Category Archives: prep

Prep: SDLC

SDLC is the process of understanding how an information system (IS) can support business needs, designing the system, building it and delivering it to users.

The SDLC has four fundamental phases: Planning, Analysis, Design and Implementation.

The planning phase is the fundamental process of understanding why an information system should be built and determining how the project team will go about building it.

The first step is called project initiation during which the system’s business value to the organization is identified.
Ideas for a new system come in the form of a system request. the IS department works together with the person/department that presented the system request to conduct a feasibility analysis.

Feasibility Analysis

  • Technical feasibility (can we build it?)
  • Economic feasibility (will it provide business value?)
  • Organizational feasibility (if we build it, will it be used?)

System request and feasibility analysis are presented to an information systems approval committee (steering committee), which decides whether the project should be undertaken. If they approve the second step of project initiation occurs-project management. During project management project manager creates a work plan, staff the project and puts the techniques in place to help him control and direct the project through the entire SDLC. The deliverable for project management is project plan that describes how the project team will go about developing the system.

In the phase the project team investigates any current system(s), identifies improvement opportunities, and develops a concept for the new system.

Analysis begins with the development of an analysis strategy that guides the project teams efforts. Such a strategy usually includes an analysis of the current system (as-is system) and it’s problems ans then an analysis of ways to design a new system (to-be system). The next step is information gathering (through interviews and questionnaires). The analysis of this information and input from project sponsors leads to development of a new system. The system concept is then used as a basis to develop a business process model that describes how the business will operate if the new system was developed. Finally, a data model is developed to describe the information that is needed to support the process.

The analysis, system concept, process model, and data model are combined in a document called the system proposal (SRS?), which is presented to the project sponsor and key members (members of the approval committee), they will decide whether the project should continue to move forward. System proposal is the initial deliverable that describes what the new system should look like.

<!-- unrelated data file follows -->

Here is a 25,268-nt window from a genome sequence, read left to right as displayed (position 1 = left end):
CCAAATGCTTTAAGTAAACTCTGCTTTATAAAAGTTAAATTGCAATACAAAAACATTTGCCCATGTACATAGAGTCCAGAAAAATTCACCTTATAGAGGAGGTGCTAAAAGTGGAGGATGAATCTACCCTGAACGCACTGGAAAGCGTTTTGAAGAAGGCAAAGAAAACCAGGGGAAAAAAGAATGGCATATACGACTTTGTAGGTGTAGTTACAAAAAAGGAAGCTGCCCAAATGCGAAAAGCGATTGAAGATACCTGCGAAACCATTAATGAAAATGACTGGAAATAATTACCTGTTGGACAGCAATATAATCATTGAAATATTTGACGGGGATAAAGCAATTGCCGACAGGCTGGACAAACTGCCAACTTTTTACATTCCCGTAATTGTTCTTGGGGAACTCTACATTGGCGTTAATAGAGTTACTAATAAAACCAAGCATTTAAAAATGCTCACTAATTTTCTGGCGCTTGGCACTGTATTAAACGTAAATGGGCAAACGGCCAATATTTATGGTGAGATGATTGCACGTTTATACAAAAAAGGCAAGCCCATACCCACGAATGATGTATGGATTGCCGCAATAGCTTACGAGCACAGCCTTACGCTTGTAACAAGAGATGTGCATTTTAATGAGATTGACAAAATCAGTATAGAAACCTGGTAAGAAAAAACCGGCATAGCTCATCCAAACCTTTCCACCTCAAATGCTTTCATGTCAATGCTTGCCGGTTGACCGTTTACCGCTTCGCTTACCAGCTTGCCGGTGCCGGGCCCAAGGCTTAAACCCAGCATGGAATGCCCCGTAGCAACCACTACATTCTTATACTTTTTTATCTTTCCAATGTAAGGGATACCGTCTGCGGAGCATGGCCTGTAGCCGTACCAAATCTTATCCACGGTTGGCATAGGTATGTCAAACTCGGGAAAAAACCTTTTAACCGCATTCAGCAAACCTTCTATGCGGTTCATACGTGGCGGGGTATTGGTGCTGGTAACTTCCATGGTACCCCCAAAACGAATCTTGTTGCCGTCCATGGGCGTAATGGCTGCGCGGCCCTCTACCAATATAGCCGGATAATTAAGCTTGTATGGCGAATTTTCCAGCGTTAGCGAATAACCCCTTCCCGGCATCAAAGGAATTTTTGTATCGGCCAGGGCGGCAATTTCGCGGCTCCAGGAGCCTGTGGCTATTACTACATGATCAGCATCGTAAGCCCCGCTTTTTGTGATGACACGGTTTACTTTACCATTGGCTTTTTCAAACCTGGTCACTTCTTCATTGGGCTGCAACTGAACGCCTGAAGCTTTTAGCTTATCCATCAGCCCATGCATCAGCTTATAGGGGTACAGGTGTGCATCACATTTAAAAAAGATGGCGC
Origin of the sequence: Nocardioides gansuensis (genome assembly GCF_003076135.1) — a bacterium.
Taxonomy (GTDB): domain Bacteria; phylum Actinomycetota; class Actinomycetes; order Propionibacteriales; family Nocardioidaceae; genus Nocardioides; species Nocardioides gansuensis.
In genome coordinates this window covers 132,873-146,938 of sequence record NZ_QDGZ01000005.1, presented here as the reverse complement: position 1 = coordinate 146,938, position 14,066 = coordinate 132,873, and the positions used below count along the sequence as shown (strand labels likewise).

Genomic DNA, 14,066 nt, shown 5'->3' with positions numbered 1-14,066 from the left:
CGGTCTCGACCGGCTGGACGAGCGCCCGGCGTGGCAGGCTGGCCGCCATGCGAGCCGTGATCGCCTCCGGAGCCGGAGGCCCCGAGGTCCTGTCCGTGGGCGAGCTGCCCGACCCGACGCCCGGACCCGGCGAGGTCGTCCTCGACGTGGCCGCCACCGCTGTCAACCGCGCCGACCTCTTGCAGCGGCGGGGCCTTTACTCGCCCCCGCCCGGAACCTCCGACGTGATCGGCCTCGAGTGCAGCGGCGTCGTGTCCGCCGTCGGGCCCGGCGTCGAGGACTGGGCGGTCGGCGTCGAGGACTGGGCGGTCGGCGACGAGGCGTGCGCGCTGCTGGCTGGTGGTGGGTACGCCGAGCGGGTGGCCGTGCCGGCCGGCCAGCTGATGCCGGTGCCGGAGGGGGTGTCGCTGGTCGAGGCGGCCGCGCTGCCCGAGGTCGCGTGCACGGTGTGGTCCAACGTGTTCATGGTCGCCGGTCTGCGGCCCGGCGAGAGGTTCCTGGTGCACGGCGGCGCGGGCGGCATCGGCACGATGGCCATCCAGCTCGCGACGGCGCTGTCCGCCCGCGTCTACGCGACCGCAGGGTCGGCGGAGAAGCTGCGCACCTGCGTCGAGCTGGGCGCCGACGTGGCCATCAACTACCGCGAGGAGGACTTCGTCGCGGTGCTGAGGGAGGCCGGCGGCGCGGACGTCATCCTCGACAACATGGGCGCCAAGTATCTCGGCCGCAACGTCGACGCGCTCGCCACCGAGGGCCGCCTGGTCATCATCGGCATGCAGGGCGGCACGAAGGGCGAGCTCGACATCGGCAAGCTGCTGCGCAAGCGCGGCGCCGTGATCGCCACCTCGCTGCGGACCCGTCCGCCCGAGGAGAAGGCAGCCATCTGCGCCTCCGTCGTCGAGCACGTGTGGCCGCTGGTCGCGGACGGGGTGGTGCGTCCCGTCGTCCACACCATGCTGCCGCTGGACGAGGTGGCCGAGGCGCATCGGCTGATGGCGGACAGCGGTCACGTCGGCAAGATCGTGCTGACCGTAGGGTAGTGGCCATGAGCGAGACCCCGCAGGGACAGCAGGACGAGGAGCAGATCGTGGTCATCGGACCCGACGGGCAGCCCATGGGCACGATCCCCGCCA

Te design phase describes how the system will operate in terms of the hardware, software and network infrastructure. The steps in the design phase determine exactly how the system will operate.

The first step in the design strategy, whether the system will be developed by the company’s own programmers, whther it will be outsourced to another firm or whether the company wil buy an existing software package. This leads to the development of the basic infrastructure design for the system that describes the hardware, software and network infrastructure that will be used.

During this phase the system is actually built (or purchased). For most systems this is the longest and most expensive single part of the development process.

The first step in implementation is system construction, during which the system is built and tested to ensure it performs as designed. After that, Installation is the process by which the old system is turned off and the new one turned on. Installation approaches:

  • Direct cut-over approach (new system immediately replaces the old system)
  • Parallel conversion approach (both new and old systems are operated for a month or two untill it is clear that there are no bugs in the new system)
  • Phased conversion strategy (new system is installed in one part of the organization as an initial trial and then gradually installed in others)
  • One of the most important aspects of conversion is the development of a training plan to teach users how to use the new system and help manage the changes caused by the new system.

    Once the system has been installed, the analyst team establish a support plan for the system. This plan usually includes a formal or informal post implementation reviews as well as a systematic way for identifying major and minor changes needed for the system.

Prep : Functional and Non-Functional requirements

Functional and Non-Functional Requirements

Functional Requirements.
Functional requirement specifies what the system should do
Functional requirements specify specific behavior or functions, for example:
“Display the heart rate, blood pressure and temperature of a patient connected to the patient monitor.”

  • Administrative functions
  • Authentication
  • Audit Tracking
  • External Interfaces
  • Reporting Requirements

Non-Functional Requirements
Non-functional requirement specifies how the system should behave
Non-functional requirements specify all the remaining requirements not covered by the functional requirements. They specify criteria that judge the operation of a system, rather than specific behaviors, for example: “Display of the patient’s vital signs must respond to a change in the patient’s status within 2 seconds.”

  • Performance – Response Time, Throughput, Utilization, Static Volumetric
  • Availability
  • Recoverability
  • Maintainability
  • Security
  • Data Integrity
  • Usability

Original Source